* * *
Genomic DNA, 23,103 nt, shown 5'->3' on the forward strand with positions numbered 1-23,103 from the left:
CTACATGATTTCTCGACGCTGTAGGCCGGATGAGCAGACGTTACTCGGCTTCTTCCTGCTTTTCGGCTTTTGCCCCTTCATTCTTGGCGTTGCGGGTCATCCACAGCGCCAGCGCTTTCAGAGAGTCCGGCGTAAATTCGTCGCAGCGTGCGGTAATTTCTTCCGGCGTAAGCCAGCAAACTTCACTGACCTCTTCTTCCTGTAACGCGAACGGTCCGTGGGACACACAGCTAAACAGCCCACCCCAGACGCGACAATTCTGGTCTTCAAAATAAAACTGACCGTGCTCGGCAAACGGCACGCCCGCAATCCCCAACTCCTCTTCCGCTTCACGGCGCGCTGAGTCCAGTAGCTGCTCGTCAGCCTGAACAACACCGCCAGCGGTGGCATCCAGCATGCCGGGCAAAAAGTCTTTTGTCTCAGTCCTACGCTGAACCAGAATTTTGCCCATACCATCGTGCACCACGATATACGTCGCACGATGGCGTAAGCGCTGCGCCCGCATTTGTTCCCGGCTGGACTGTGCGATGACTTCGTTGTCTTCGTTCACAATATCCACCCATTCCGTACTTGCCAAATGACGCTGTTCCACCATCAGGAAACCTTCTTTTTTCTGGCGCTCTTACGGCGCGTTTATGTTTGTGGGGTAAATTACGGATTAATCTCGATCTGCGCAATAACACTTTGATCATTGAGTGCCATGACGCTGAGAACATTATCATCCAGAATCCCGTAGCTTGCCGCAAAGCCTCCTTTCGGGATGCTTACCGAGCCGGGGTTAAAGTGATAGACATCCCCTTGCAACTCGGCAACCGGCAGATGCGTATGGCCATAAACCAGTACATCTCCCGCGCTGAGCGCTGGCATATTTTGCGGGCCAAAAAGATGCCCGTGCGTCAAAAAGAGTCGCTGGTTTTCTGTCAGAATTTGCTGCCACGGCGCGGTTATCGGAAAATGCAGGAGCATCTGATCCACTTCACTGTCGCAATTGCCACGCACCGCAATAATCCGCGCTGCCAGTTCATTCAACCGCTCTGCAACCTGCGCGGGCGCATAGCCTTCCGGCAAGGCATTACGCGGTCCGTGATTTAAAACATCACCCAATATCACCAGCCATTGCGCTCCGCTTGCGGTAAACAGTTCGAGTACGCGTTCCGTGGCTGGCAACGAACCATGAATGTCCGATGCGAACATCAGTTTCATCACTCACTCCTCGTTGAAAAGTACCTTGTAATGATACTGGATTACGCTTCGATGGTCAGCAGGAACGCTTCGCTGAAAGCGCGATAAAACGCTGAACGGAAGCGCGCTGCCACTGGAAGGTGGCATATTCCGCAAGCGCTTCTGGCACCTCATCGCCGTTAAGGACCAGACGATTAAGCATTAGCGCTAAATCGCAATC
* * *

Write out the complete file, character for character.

Genomic DNA, 23,103 nt, shown 5'->3' on the forward strand with positions numbered 1-23,103 from the left:
CTACATGATTTCTCGACGCTGTAGGCCGGATGAGCAGACGTTACTCGGCTTCTTCCTGCTTTTCGGCTTTTGCCCCTTCATTCTTGGCGTTGCGGGTCATCCACAGCGCCAGCGCTTTCAGAGAGTCCGGCGTAAATTCGTCGCAGCGTGCGGTAATTTCTTCCGGCGTAAGCCAGCAAACTTCACTGACCTCTTCTTCCTGTAACGCGAACGGTCCGTGGGACACACAGCTAAACAGCCCACCCCAGACGCGACAATTCTGGTCTTCAAAATAAAACTGACCGTGCTCGGCAAACGGCACGCCCGCAATCCCCAACTCCTCTTCCGCTTCACGGCGCGCTGAGTCCAGTAGCTGCTCGTCAGCCTGAACAACACCGCCAGCGGTGGCATCCAGCATGCCGGGCAAAAAGTCTTTTGTCTCAGTCCTACGCTGAACCAGAATTTTGCCCATACCATCGTGCACCACGATATACGTCGCACGATGGCGTAAGCGCTGCGCCCGCATTTGTTCCCGGCTGGACTGTGCGATGACTTCGTTGTCTTCGTTCACAATATCCACCCATTCCGTACTTGCCAAATGACGCTGTTCCACCATCAGGAAACCTTCTTTTTTCTGGCGCTCTTACGGCGCGTTTATGTTTGTGGGGTAAATTACGGATTAATCTCGATCTGCGCAATAACACTTTGATCATTGAGTGCCATGACGCTGAGAACATTATCATCCAGAATCCCGTAGCTTGCCGCAAAGCCTCCTTTCGGGATGCTTACCGAGCCGGGGTTAAAGTGATAGACATCCCCTTGCAACTCGGCAACCGGCAGATGCGTATGGCCATAAACCAGTACATCTCCCGCGCTGAGCGCTGGCATATTTTGCGGGCCAAAAAGATGCCCGTGCGTCAAAAAGAGTCGCTGGTTTTCTGTCAGAATTTGCTGCCACGGCGCGGTTATCGGAAAATGCAGGAGCATCTGATCCACTTCACTGTCGCAATTGCCACGCACCGCAATAATCCGCGCTGCCAGTTCATTCAACCGCTCTGCAACCTGCGCGGGCGCATAGCCTTCCGGCAAGGCATTACGCGGTCCGTGATTTAAAACATCACCCAATATCACCAGCCATTGCGCTCCGCTTGCGGTAAACAGTTCGAGTACGCGTTCCGTGGCTGGCAACGAACCATGAATGTCCGATGCGAACATCAGTTTCATCACTCACTCCTCGTTGAAAAGTACCTTGTAATGATACTGGATTACGCTTCGATGGTCAGCAGGAACGCTTCGCTGAAAGCGCGATAAAACGCTGAACGGAAGCGCGCTGCCACTGGAAGGTGGCATATTCCGCAAGCGCTTCTGGCACCTCATCGCCGTTAAGGACCAGACGATTAAGCATTAGCGCTAAATCGCAATC